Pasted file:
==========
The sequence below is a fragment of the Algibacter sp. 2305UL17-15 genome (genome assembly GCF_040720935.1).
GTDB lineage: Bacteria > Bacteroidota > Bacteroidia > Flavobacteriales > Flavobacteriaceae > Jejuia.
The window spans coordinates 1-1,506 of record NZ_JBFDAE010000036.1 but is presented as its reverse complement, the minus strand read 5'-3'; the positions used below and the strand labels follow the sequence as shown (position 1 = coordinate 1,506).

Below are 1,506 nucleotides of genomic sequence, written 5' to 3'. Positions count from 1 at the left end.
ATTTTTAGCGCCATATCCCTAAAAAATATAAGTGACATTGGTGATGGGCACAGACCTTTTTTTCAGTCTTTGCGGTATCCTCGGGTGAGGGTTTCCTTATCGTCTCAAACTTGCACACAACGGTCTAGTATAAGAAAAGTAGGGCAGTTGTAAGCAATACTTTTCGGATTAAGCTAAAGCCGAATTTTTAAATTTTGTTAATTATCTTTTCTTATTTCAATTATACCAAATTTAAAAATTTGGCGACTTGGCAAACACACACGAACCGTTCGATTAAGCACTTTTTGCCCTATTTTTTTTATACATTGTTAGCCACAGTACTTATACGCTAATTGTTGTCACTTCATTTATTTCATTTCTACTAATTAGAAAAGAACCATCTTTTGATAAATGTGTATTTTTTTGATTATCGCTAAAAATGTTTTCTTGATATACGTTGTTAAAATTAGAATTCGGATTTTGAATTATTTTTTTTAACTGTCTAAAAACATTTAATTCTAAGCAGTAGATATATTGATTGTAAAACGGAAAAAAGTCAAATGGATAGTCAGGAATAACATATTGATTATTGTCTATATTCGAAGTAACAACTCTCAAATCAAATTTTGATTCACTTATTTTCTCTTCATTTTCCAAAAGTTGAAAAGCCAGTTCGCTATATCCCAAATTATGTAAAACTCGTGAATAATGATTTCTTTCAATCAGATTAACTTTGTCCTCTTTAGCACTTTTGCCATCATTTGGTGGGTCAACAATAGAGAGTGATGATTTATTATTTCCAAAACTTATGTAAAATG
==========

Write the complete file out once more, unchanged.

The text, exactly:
The sequence below is a fragment of the Algibacter sp. 2305UL17-15 genome (genome assembly GCF_040720935.1).
GTDB lineage: Bacteria > Bacteroidota > Bacteroidia > Flavobacteriales > Flavobacteriaceae > Jejuia.
The window spans coordinates 1-1,506 of record NZ_JBFDAE010000036.1 but is presented as its reverse complement, the minus strand read 5'-3'; the positions used below and the strand labels follow the sequence as shown (position 1 = coordinate 1,506).

Below are 1,506 nucleotides of genomic sequence, written 5' to 3'. Positions count from 1 at the left end.
ATTTTTAGCGCCATATCCCTAAAAAATATAAGTGACATTGGTGATGGGCACAGACCTTTTTTTCAGTCTTTGCGGTATCCTCGGGTGAGGGTTTCCTTATCGTCTCAAACTTGCACACAACGGTCTAGTATAAGAAAAGTAGGGCAGTTGTAAGCAATACTTTTCGGATTAAGCTAAAGCCGAATTTTTAAATTTTGTTAATTATCTTTTCTTATTTCAATTATACCAAATTTAAAAATTTGGCGACTTGGCAAACACACACGAACCGTTCGATTAAGCACTTTTTGCCCTATTTTTTTTATACATTGTTAGCCACAGTACTTATACGCTAATTGTTGTCACTTCATTTATTTCATTTCTACTAATTAGAAAAGAACCATCTTTTGATAAATGTGTATTTTTTTGATTATCGCTAAAAATGTTTTCTTGATATACGTTGTTAAAATTAGAATTCGGATTTTGAATTATTTTTTTTAACTGTCTAAAAACATTTAATTCTAAGCAGTAGATATATTGATTGTAAAACGGAAAAAAGTCAAATGGATAGTCAGGAATAACATATTGATTATTGTCTATATTCGAAGTAACAACTCTCAAATCAAATTTTGATTCACTTATTTTCTCTTCATTTTCCAAAAGTTGAAAAGCCAGTTCGCTATATCCCAAATTATGTAAAACTCGTGAATAATGATTTCTTTCAATCAGATTAACTTTGTCCTCTTTAGCACTTTTGCCATCATTTGGTGGGTCAACAATAGAGAGTGATGATTTATTATTTCCAAAACTTATGTAAAATG